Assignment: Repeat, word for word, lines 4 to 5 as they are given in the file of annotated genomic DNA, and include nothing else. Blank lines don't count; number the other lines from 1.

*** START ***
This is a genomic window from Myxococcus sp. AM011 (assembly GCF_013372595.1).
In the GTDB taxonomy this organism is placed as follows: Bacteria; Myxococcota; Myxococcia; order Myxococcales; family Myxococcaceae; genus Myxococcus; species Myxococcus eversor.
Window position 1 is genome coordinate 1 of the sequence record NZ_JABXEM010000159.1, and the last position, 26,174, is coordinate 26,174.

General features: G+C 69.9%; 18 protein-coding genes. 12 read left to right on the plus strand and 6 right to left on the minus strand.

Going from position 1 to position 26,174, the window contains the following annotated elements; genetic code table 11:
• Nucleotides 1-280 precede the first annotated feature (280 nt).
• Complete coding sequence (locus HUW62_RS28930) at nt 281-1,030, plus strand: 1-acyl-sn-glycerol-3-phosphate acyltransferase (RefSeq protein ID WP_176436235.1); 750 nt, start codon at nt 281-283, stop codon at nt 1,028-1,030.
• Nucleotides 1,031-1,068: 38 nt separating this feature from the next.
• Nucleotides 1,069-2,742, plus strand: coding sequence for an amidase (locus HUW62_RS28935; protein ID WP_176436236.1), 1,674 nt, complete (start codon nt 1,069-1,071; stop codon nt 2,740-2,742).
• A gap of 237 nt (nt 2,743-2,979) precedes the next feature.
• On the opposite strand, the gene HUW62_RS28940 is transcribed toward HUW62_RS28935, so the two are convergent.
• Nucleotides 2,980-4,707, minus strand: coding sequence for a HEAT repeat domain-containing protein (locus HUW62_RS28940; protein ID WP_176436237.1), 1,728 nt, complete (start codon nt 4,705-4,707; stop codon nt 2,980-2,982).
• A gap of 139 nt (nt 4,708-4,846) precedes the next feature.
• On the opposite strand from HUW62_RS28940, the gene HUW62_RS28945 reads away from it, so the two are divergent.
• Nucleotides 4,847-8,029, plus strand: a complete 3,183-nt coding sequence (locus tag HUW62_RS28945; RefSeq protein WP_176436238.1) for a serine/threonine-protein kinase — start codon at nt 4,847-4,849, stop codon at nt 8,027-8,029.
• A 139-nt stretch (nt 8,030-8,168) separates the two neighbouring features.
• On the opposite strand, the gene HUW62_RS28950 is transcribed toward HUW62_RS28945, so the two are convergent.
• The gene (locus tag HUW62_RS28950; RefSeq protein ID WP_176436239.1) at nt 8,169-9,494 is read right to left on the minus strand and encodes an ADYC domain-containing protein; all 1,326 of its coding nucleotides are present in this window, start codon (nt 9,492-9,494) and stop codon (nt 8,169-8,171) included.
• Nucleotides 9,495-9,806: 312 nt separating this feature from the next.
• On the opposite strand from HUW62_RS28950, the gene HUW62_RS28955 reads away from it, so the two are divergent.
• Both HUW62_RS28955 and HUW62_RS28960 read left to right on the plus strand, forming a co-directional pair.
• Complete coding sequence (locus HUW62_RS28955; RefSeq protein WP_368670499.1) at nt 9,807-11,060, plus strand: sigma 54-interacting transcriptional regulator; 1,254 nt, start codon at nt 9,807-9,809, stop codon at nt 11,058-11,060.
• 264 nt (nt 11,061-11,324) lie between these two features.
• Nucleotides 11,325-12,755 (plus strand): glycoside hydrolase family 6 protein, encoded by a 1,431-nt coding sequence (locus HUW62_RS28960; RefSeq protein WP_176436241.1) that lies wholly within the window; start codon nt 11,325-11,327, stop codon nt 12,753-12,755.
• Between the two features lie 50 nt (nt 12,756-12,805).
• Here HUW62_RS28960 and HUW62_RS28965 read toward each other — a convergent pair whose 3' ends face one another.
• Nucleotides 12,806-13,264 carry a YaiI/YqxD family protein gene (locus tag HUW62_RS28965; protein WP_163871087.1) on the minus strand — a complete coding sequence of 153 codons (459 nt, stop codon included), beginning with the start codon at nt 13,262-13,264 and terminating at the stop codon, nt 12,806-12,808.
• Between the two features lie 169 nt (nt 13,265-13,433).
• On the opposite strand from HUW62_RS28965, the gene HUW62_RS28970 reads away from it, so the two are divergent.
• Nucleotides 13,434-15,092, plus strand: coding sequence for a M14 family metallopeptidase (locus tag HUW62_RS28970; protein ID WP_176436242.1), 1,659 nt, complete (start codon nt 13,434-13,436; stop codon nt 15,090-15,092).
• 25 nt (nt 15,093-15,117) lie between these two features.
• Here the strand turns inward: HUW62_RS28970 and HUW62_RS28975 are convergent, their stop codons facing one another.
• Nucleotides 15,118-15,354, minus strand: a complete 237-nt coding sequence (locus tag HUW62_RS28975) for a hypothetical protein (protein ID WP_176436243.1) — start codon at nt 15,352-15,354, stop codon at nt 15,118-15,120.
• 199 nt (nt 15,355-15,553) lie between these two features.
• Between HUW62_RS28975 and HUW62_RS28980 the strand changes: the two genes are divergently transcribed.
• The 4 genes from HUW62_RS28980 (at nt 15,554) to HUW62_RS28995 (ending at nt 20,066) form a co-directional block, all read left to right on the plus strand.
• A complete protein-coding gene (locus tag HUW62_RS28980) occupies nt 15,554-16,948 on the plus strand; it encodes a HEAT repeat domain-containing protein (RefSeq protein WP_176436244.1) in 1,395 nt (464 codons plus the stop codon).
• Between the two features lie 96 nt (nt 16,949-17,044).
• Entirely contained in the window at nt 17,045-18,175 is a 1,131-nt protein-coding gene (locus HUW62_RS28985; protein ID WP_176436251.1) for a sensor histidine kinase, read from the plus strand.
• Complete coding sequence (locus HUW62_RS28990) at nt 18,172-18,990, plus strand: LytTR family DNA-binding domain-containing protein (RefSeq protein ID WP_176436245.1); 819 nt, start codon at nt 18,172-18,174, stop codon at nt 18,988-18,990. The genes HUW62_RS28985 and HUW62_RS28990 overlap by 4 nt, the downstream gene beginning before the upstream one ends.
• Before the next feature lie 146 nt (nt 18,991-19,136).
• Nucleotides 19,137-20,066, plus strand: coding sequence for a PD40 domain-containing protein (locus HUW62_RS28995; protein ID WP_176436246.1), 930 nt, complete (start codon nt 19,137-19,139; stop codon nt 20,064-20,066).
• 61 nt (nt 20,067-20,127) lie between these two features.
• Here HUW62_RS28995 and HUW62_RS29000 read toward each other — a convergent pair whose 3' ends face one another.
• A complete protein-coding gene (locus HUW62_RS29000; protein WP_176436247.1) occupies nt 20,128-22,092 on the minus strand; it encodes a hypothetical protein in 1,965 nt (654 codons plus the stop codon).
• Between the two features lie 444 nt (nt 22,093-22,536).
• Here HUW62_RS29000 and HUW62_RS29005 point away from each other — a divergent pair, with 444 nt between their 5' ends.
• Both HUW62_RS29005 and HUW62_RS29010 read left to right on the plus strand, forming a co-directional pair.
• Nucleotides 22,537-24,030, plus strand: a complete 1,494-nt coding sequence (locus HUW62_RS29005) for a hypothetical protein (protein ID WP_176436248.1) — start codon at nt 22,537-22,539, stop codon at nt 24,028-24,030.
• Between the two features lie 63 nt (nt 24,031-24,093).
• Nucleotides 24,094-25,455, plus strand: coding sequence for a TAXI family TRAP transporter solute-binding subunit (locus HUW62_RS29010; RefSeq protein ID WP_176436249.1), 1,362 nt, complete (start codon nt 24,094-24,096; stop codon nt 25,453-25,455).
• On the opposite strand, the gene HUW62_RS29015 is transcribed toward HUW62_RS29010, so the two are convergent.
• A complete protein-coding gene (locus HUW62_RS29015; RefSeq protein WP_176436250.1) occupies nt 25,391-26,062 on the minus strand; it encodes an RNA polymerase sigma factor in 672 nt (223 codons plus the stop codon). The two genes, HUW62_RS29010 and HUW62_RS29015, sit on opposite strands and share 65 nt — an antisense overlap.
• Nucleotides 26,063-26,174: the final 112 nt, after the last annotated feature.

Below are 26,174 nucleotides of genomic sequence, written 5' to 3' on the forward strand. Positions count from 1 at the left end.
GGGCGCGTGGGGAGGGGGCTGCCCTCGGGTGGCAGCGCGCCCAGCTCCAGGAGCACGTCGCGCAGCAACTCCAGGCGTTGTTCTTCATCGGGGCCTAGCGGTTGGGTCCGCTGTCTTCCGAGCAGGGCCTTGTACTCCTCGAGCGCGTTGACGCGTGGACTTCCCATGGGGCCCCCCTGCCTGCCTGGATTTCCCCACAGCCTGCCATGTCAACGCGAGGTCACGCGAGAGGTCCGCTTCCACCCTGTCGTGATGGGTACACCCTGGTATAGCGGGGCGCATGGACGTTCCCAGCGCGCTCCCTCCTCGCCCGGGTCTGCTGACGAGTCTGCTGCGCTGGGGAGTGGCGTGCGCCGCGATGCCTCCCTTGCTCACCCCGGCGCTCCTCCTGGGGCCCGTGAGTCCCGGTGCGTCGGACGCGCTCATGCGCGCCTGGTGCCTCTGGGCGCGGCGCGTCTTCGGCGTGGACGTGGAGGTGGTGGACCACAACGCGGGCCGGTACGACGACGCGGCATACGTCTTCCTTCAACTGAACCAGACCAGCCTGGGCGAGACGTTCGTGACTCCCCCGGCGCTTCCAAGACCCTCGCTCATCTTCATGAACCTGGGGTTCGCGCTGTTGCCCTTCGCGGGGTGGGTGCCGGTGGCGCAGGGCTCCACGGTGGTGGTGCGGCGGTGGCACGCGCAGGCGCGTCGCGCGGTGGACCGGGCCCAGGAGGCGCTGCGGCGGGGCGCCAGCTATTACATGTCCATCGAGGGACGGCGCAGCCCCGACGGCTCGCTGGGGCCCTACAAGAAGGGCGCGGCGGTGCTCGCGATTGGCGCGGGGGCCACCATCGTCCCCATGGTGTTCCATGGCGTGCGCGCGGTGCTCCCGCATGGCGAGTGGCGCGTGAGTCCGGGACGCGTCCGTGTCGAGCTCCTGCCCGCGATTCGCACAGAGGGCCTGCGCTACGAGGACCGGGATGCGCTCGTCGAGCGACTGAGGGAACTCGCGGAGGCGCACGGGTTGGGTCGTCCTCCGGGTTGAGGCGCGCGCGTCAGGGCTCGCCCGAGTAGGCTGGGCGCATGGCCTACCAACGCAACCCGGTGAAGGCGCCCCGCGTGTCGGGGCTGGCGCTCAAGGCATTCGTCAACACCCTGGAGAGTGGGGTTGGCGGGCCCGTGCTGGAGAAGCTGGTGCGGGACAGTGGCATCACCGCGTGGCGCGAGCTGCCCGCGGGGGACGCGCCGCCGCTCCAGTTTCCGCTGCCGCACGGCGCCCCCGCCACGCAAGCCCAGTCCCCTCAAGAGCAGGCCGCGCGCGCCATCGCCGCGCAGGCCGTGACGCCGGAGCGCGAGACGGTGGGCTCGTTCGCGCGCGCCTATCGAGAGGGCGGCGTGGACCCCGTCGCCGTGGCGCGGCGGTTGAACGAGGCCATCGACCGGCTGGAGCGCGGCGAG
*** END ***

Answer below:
General features: G+C 69.9%; 18 protein-coding genes. 12 read left to right on the plus strand and 6 right to left on the minus strand.

Going from position 1 to position 26,174, the window contains the following annotated elements; genetic code table 11: